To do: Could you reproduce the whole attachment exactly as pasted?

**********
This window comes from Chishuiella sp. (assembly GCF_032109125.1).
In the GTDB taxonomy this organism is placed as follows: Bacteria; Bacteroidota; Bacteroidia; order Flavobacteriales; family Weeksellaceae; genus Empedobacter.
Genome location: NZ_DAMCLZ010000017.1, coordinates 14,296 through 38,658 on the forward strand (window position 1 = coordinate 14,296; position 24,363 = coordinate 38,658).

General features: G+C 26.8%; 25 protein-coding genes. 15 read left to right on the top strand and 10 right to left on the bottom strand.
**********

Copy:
This window comes from Chishuiella sp. (assembly GCF_032109125.1).
In the GTDB taxonomy this organism is placed as follows: Bacteria; Bacteroidota; Bacteroidia; order Flavobacteriales; family Weeksellaceae; genus Empedobacter.
Genome location: NZ_DAMCLZ010000017.1, coordinates 14,296 through 38,658 on the forward strand (window position 1 = coordinate 14,296; position 24,363 = coordinate 38,658).

General features: G+C 26.8%; 25 protein-coding genes. 15 read left to right on the top strand and 10 right to left on the bottom strand.